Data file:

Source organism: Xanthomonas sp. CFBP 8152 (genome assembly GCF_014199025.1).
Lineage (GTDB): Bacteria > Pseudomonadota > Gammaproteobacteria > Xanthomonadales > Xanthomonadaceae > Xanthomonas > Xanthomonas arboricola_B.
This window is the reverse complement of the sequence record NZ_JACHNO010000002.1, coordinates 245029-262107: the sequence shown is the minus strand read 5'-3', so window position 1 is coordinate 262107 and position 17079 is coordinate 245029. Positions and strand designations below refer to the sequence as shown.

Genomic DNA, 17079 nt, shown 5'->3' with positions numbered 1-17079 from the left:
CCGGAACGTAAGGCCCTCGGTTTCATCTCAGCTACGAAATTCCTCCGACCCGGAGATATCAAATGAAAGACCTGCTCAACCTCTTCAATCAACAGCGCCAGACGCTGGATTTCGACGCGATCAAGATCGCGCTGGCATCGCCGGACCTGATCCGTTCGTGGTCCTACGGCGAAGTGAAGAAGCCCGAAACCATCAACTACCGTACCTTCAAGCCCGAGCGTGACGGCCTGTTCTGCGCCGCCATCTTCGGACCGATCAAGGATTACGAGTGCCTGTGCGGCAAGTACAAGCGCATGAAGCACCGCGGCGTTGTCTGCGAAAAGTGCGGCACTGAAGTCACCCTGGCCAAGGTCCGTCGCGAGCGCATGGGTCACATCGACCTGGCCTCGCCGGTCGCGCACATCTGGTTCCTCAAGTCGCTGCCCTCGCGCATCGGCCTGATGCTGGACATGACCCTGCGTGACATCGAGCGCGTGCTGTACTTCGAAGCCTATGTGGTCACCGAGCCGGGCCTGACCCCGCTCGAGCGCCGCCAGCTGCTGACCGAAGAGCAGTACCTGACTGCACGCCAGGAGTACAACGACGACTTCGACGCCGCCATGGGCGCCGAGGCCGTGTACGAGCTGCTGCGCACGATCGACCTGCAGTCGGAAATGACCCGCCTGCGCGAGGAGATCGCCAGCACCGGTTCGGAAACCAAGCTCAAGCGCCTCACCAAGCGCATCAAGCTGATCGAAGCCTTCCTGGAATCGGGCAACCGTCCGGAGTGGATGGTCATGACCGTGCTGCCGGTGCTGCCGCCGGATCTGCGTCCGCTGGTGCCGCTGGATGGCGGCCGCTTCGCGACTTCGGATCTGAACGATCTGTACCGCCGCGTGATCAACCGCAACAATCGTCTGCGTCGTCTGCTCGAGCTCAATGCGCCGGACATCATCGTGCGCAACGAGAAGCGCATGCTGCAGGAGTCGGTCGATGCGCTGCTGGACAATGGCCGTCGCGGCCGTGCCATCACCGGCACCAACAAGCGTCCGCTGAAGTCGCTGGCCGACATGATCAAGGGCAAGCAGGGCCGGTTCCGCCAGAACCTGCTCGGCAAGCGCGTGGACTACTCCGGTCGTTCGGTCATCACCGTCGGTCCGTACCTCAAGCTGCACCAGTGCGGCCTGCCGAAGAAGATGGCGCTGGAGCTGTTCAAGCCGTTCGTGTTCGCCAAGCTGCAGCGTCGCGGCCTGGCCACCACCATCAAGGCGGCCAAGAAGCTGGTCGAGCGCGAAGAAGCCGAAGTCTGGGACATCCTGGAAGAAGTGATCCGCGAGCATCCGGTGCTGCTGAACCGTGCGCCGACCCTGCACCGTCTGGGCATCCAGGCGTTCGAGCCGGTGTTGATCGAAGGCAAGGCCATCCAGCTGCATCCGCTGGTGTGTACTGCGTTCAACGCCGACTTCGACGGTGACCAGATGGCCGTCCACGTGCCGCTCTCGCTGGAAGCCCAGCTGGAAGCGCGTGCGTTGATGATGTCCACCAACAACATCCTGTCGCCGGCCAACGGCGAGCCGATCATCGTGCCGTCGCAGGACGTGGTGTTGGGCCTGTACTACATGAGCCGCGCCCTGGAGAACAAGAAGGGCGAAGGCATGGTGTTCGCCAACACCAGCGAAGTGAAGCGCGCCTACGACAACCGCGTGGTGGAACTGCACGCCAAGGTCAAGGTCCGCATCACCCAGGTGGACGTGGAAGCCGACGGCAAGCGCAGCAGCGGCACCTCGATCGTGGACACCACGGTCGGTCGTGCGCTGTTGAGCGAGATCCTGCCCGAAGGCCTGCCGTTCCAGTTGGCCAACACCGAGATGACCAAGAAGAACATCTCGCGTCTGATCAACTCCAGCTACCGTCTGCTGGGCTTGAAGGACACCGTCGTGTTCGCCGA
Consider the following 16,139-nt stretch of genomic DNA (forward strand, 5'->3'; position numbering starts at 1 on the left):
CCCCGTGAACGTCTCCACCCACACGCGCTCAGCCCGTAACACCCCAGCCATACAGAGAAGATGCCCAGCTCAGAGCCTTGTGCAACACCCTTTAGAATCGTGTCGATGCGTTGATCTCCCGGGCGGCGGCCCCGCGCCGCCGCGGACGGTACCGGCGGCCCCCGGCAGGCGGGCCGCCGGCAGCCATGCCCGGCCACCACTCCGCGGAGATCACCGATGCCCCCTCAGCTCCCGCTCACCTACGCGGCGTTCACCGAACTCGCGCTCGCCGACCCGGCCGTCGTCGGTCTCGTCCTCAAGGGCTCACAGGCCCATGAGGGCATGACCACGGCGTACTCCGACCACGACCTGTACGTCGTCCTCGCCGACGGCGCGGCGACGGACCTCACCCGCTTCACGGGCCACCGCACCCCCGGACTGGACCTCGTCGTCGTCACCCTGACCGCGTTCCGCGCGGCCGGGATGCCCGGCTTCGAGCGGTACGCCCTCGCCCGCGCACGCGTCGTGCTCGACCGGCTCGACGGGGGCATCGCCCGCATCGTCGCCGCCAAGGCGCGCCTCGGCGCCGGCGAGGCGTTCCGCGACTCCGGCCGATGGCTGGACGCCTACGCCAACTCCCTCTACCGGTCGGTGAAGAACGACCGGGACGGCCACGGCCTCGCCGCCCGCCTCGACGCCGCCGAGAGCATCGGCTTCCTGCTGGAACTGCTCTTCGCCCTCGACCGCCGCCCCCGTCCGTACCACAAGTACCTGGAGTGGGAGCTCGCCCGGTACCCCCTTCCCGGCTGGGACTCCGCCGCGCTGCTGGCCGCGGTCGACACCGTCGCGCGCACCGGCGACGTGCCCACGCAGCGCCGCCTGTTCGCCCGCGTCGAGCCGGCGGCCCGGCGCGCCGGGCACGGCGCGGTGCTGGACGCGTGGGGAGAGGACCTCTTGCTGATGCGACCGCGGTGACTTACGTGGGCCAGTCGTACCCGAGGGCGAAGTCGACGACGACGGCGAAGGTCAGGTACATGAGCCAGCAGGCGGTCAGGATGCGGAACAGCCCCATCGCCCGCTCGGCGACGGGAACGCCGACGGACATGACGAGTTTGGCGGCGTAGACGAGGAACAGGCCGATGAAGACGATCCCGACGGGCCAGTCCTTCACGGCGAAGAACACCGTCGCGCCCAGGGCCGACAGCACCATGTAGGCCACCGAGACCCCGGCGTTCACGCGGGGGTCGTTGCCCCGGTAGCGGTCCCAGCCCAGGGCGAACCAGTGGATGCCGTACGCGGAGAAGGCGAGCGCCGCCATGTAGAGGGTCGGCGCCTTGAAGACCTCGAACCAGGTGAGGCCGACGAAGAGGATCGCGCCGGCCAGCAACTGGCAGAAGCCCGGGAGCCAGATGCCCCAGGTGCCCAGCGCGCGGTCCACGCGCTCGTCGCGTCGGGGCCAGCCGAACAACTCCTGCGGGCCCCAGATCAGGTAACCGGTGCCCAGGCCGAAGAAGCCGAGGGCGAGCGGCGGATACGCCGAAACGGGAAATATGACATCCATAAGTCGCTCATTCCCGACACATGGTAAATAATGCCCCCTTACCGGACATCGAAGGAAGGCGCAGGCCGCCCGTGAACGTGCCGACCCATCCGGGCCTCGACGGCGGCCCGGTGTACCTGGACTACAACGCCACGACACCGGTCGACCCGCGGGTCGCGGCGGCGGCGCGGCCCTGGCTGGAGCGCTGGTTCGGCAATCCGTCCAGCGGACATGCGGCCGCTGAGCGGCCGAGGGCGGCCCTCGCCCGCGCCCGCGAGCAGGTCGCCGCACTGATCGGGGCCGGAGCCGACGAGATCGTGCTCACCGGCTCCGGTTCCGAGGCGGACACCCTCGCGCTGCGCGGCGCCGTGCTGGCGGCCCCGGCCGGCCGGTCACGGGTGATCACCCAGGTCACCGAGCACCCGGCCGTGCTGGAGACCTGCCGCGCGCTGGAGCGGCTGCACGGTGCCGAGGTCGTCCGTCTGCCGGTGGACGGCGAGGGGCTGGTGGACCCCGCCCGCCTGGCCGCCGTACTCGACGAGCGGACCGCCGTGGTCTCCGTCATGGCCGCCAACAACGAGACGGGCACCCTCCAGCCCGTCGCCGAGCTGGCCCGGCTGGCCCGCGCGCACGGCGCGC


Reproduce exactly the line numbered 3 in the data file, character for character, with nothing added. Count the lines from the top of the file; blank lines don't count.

This window is the reverse complement of the sequence record NZ_JACHNO010000002.1, coordinates 245029-262107: the sequence shown is the minus strand read 5'-3', so window position 1 is coordinate 262107 and position 17079 is coordinate 245029. Positions and strand designations below refer to the sequence as shown.